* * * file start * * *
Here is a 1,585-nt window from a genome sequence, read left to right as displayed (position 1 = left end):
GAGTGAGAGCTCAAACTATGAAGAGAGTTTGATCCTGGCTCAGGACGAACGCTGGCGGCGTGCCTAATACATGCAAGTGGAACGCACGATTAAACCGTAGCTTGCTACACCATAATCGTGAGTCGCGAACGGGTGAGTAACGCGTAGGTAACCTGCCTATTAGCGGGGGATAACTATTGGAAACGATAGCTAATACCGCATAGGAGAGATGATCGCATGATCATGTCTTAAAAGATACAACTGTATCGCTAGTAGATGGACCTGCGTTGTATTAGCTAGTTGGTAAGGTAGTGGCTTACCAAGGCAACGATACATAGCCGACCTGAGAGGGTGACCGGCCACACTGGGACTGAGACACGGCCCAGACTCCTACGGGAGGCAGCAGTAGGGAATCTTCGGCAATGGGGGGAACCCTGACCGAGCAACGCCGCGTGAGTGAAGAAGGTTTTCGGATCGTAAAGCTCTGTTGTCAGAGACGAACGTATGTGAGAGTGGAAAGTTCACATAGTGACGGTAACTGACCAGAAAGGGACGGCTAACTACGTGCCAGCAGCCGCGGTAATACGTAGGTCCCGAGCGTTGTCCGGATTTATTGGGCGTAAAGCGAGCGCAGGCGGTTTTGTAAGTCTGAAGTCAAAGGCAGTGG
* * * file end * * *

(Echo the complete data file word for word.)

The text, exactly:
Here is a 1,585-nt window from a genome sequence, read left to right as displayed (position 1 = left end):
GAGTGAGAGCTCAAACTATGAAGAGAGTTTGATCCTGGCTCAGGACGAACGCTGGCGGCGTGCCTAATACATGCAAGTGGAACGCACGATTAAACCGTAGCTTGCTACACCATAATCGTGAGTCGCGAACGGGTGAGTAACGCGTAGGTAACCTGCCTATTAGCGGGGGATAACTATTGGAAACGATAGCTAATACCGCATAGGAGAGATGATCGCATGATCATGTCTTAAAAGATACAACTGTATCGCTAGTAGATGGACCTGCGTTGTATTAGCTAGTTGGTAAGGTAGTGGCTTACCAAGGCAACGATACATAGCCGACCTGAGAGGGTGACCGGCCACACTGGGACTGAGACACGGCCCAGACTCCTACGGGAGGCAGCAGTAGGGAATCTTCGGCAATGGGGGGAACCCTGACCGAGCAACGCCGCGTGAGTGAAGAAGGTTTTCGGATCGTAAAGCTCTGTTGTCAGAGACGAACGTATGTGAGAGTGGAAAGTTCACATAGTGACGGTAACTGACCAGAAAGGGACGGCTAACTACGTGCCAGCAGCCGCGGTAATACGTAGGTCCCGAGCGTTGTCCGGATTTATTGGGCGTAAAGCGAGCGCAGGCGGTTTTGTAAGTCTGAAGTCAAAGGCAGTGG